Today In History
On Aug. 31, 1886, an earthquake with an estimated magnitude of 7.3 devastated Charleston, S.C., killing at least 60 people, according to the U.S. Geological Survey.
On this date:
In 1688, preacher and novelist John Bunyan, author of "The Pilgrim's Progress," died in London.
In 1888, Mary Ann Nichols, apparently the first victim of "Jack the Ripper," was found slain in London's East End.
In 1935, President Franklin D. Roosevelt signed an act prohibiting the export of U.S. arms to belligerents.
In 1941, the radio program "The Great Gildersleeve," a spinoff from "Fibber McGee and Molly" starring Harold Peary, debuted on NBC.
In 1954, Hurricane Carol hit the northeastern Atlantic states; Connecticut, Rhode Island and part of Massachusetts bore the brunt of the storm, which resulted in nearly 70 deaths.
In 1963, French artist Georges Braque, 81, died in Paris.
In 1972, at the Munich Summer Olympics, American swimmer Mark Spitz won his fourth and fifth gold medals, in the 100-meter butterfly and 800-meter freestyle relay; Soviet gymnast Olga Korbut won gold medals in floor exercise and the balance beam.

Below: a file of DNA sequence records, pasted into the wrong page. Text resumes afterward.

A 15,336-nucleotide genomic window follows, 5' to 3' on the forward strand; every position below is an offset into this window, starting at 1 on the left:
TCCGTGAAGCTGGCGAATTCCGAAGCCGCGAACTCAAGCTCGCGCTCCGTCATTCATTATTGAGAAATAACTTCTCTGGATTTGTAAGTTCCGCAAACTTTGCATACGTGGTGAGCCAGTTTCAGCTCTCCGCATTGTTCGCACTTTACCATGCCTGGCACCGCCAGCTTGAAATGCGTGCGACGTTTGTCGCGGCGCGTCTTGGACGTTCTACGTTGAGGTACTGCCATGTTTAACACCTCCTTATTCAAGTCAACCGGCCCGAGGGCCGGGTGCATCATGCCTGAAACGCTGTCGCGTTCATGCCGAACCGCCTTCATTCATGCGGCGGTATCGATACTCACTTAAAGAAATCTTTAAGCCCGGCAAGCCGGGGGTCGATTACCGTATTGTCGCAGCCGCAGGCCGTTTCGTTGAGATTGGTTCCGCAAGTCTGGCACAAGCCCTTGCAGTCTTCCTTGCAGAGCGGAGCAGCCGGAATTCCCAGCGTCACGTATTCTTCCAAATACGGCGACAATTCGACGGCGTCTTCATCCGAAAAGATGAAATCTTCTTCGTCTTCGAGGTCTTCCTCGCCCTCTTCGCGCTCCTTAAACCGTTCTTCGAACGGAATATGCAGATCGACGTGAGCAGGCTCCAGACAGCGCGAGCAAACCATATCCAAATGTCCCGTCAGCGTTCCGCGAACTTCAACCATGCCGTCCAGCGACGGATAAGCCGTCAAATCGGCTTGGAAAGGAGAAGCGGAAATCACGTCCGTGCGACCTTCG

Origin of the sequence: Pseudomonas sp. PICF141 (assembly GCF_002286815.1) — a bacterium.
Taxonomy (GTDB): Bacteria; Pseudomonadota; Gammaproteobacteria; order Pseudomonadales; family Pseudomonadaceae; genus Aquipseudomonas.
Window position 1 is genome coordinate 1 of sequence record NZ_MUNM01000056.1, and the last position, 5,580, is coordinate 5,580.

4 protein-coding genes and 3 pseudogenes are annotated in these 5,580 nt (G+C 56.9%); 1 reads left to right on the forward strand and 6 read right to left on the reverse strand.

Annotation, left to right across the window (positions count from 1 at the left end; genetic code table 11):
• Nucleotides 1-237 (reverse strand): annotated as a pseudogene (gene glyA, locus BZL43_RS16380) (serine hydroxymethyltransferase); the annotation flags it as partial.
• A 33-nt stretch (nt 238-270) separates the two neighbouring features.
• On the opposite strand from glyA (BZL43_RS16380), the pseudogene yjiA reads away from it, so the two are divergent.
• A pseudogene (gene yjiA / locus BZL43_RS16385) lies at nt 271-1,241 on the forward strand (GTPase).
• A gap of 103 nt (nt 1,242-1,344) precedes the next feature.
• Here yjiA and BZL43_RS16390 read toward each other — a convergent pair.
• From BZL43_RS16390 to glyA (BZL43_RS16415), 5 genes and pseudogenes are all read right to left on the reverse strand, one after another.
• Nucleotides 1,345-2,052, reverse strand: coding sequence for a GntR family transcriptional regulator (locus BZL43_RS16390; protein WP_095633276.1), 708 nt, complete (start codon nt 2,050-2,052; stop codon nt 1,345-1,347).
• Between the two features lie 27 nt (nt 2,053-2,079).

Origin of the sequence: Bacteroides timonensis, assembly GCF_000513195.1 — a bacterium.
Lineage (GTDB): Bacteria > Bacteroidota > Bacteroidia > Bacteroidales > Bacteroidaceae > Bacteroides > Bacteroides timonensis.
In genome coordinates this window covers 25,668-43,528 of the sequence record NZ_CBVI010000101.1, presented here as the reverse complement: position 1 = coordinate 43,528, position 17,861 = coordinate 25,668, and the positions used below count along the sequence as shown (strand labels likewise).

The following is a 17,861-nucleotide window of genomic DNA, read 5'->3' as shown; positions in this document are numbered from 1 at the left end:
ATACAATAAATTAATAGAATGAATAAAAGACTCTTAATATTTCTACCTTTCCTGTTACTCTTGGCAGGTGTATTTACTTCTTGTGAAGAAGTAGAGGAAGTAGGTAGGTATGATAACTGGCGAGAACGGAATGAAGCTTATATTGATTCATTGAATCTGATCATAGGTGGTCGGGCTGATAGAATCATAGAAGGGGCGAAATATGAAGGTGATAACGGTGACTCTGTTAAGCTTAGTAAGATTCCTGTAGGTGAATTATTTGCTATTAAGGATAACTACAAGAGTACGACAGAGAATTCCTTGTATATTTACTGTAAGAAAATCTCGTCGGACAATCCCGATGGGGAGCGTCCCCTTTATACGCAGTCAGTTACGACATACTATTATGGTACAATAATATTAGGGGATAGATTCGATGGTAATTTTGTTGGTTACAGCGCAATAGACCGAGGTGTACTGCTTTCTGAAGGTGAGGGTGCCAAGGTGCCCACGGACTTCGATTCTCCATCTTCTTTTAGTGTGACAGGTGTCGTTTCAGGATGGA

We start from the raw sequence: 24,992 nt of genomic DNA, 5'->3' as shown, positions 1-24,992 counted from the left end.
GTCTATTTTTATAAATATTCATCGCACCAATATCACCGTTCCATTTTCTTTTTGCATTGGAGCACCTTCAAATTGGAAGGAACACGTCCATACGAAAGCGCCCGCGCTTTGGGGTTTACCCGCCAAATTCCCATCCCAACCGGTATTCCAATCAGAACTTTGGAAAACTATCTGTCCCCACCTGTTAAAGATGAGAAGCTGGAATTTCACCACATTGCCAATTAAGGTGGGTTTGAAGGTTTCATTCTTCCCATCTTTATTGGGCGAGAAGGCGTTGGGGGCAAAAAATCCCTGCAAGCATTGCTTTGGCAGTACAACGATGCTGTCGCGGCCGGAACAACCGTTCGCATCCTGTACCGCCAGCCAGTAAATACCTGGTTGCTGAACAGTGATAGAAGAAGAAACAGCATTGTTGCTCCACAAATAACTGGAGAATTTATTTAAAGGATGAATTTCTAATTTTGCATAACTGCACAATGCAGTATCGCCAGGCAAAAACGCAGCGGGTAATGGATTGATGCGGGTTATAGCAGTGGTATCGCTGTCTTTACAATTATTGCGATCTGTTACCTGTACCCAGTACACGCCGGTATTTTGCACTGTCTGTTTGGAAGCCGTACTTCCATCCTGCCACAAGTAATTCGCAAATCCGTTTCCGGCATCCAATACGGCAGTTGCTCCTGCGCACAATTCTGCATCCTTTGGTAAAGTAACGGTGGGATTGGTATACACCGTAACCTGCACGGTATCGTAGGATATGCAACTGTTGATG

In 1973, movie director John Ford, 79, died in Palm Desert, Calif.
In 1980, Poland's Solidarity labor movement was born with an agreement signed in Gdansk that ended a 17-day-old strike.
In 1986, 82 people were killed when an Aeromexico jetliner and a small private plane collided over Cerritos, Calif. The Soviet passenger ship Admiral Nakhimov collided with a merchant vessel in the Black Sea, causing both to sink; up to 448 people reportedly died.
In 1988, 14 people were killed when a Delta Boeing 727 crashed during takeoff from Dallas-Fort Worth Airport.
In 1991, Uzbekistan and Kyrgyzstan declared their independence, raising to 10 the number of republics seeking to secede from the Soviet Union.
Ten years ago: Vowing revenge and beating their chests, more than 300,000 Shiites marched behind the rose-strewn coffin of a beloved cleric, Ayatollah Mohammad Baqir al-Hakim, who had been assassinated in a car bombing in Najaf, Iraq.
Five years ago: With Hurricane Gustav approaching New Orleans, Mayor Ray Nagin pleaded with the last of its residents to get out, imposed a dusk-to-dawn curfew on those who were staying and warned looters they would be sent directly to prison. Pulitzer Prize-winning journalist Edwin O. Guthman, who'd served as press secretary to Robert F. Kennedy, died in Los Angeles at age 89. Former CBS newsman Ike Pappas died in Arlington, Va., at age 75.
One year ago: In a speech to an annual Federal Reserve conference in Jackson Hole, Wyo., Chairman Ben Bernanke sent a clear message that the Fed would do more to help the still-struggling U.S. economy but did not specify exactly what or when. Writer Richard Bach, 76, author of "Jonathan Livingston Seagull," was seriously hurt after his small plane went down in Washington state.
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